“It's a sad event,” said Ben Johnston, a collector. “I hate to see the demise of Champ Car, but I think there's definitely more interest in open wheel racing than there's been in recent years.”
The money went to creditors of the bankrupt racing series. Among the items for sale were five Champ Car chassis, four of which Johnston bought. He purchased the first for $47,000 — he said he paid too much for it — but he wants to use them in a series starting in 2010. After his purchases, he now has 20 chassis.
“The cars we run will have environmentally friendly motors,” he said. “I want to promote eco-friendly, alternate solutions.”
Chuck Haines, who runs Can-Am Cars Ltd., a collecting and restoring business in the St. Louis area that already has 45 cars, said the auction was rare.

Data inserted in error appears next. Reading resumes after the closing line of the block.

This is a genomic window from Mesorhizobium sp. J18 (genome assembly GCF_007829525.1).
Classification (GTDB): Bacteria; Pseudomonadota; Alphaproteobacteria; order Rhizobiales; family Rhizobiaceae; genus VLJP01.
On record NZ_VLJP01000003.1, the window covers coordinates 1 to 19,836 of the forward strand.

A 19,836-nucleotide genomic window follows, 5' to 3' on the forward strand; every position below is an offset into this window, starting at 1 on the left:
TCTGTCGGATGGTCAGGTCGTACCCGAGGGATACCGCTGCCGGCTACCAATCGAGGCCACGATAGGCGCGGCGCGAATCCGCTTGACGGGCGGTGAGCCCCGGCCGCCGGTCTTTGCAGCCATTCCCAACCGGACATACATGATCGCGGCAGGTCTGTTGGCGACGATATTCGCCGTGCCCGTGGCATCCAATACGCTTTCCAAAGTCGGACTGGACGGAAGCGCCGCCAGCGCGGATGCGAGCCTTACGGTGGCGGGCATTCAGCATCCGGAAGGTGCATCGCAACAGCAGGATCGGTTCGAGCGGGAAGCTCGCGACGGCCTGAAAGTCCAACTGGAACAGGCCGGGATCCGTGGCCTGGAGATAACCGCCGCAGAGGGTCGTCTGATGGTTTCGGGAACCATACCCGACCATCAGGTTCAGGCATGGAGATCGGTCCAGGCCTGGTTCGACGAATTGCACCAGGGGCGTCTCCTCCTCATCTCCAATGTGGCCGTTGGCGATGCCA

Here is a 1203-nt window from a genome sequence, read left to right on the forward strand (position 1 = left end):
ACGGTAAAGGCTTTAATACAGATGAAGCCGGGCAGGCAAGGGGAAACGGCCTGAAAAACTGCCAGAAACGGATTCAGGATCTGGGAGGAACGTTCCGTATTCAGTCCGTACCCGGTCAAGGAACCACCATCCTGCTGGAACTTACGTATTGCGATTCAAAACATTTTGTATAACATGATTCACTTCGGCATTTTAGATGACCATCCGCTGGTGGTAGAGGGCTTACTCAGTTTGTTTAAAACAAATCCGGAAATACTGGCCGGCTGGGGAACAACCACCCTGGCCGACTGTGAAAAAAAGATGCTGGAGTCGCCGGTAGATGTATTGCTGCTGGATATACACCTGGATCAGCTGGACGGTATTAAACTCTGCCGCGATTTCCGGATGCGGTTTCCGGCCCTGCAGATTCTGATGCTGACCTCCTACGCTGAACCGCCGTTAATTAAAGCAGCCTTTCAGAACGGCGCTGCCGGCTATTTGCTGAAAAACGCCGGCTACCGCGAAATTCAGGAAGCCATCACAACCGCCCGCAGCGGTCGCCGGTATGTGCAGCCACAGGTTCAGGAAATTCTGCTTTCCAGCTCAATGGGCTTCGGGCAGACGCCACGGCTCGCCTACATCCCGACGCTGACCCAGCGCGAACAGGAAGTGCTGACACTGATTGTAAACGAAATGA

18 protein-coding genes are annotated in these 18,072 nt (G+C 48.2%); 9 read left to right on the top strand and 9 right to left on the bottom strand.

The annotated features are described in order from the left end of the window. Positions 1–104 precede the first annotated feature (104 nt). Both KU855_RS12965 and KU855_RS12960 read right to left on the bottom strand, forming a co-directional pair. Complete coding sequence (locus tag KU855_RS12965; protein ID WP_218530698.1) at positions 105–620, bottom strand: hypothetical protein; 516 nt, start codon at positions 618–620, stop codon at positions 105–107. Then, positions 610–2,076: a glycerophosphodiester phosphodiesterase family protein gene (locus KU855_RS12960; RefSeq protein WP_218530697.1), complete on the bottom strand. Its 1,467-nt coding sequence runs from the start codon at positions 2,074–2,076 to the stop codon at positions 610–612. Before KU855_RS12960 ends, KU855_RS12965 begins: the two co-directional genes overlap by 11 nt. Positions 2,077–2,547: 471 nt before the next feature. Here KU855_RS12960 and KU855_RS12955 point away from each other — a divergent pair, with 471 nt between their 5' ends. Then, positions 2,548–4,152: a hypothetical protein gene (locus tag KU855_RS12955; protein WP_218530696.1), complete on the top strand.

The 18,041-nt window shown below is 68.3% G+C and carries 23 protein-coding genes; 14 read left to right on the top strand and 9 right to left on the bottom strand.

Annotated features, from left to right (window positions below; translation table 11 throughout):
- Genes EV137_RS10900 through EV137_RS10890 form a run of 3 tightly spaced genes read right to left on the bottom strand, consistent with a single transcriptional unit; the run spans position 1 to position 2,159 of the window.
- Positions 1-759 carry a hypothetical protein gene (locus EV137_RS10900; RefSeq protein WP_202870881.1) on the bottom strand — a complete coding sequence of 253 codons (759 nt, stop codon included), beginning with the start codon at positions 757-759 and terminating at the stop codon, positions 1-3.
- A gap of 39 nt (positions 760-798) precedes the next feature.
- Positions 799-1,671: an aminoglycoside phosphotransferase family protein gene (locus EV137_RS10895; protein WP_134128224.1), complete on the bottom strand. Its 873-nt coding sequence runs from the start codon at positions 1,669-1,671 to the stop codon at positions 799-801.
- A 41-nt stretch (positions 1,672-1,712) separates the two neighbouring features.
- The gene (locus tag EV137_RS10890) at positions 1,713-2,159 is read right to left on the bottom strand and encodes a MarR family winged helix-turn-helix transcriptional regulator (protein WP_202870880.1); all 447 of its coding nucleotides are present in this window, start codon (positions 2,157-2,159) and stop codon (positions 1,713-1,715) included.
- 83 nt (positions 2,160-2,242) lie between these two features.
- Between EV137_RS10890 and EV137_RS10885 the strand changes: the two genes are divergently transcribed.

“This kind of opportunity doesn't come very often,” he said. “Maybe once every five, 10, 20 years. I've never seen it happen on this scale.”
He left without any of the available chassis, though he bid on one of them. He said the prices of items were driven up by sentimental fans.
“I knew they'd be high, but I didn't expect it to this extent,” he said. “I thought certain things would go high. Things just got out of hand.”
Prices were even too much for one of the IRL teams. John O'Gara, team manager of Sarah Fisher racing, tried to buy a transporter trailer, but stopped bidding at $91,000. It sold for $92,000.